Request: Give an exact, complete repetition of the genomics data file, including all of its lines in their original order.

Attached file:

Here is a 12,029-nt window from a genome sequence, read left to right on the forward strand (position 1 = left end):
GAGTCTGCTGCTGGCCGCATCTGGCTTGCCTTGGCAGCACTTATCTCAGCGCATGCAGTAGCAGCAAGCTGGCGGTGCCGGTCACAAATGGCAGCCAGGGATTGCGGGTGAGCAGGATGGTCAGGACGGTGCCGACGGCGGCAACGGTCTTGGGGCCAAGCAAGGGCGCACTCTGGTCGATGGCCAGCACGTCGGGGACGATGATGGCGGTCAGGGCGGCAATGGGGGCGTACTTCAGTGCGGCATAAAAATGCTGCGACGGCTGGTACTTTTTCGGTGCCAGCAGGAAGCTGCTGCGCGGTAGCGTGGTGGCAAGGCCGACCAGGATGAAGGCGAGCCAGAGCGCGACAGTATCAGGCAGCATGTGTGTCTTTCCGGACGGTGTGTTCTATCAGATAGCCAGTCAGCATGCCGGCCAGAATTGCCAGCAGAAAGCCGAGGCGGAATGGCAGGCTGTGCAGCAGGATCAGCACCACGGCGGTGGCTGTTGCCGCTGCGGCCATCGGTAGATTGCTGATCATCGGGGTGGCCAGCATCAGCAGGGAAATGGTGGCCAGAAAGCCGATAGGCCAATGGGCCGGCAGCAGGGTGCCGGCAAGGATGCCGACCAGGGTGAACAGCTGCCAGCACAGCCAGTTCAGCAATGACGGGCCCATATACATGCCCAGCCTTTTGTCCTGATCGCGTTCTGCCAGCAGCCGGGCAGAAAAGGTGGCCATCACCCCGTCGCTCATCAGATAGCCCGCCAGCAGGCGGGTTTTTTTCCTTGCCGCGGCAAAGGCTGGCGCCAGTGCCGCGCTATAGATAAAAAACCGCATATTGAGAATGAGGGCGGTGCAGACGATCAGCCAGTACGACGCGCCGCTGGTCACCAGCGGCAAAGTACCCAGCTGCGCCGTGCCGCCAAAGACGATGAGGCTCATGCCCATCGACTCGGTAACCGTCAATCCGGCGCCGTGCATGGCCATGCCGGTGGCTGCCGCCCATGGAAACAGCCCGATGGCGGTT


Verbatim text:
Here is a 12,029-nt window from a genome sequence, read left to right on the forward strand (position 1 = left end):
GAGTCTGCTGCTGGCCGCATCTGGCTTGCCTTGGCAGCACTTATCTCAGCGCATGCAGTAGCAGCAAGCTGGCGGTGCCGGTCACAAATGGCAGCCAGGGATTGCGGGTGAGCAGGATGGTCAGGACGGTGCCGACGGCGGCAACGGTCTTGGGGCCAAGCAAGGGCGCACTCTGGTCGATGGCCAGCACGTCGGGGACGATGATGGCGGTCAGGGCGGCAATGGGGGCGTACTTCAGTGCGGCATAAAAATGCTGCGACGGCTGGTACTTTTTCGGTGCCAGCAGGAAGCTGCTGCGCGGTAGCGTGGTGGCAAGGCCGACCAGGATGAAGGCGAGCCAGAGCGCGACAGTATCAGGCAGCATGTGTGTCTTTCCGGACGGTGTGTTCTATCAGATAGCCAGTCAGCATGCCGGCCAGAATTGCCAGCAGAAAGCCGAGGCGGAATGGCAGGCTGTGCAGCAGGATCAGCACCACGGCGGTGGCTGTTGCCGCTGCGGCCATCGGTAGATTGCTGATCATCGGGGTGGCCAGCATCAGCAGGGAAATGGTGGCCAGAAAGCCGATAGGCCAATGGGCCGGCAGCAGGGTGCCGGCAAGGATGCCGACCAGGGTGAACAGCTGCCAGCACAGCCAGTTCAGCAATGACGGGCCCATATACATGCCCAGCCTTTTGTCCTGATCGCGTTCTGCCAGCAGCCGGGCAGAAAAGGTGGCCATCACCCCGTCGCTCATCAGATAGCCCGCCAGCAGGCGGGTTTTTTTCCTTGCCGCGGCAAAGGCTGGCGCCAGTGCCGCGCTATAGATAAAAAACCGCATATTGAGAATGAGGGCGGTGCAGACGATCAGCCAGTACGACGCGCCGCTGGTCACCAGCGGCAAAGTACCCAGCTGCGCCGTGCCGCCAAAGACGATGAGGCTCATGCCCATCGACTCGGTAACCGTCAATCCGGCGCCGTGCATGGCCATGCCGGTGGCTGCCGCCCATGGAAACAGCCCGATGGCGGTT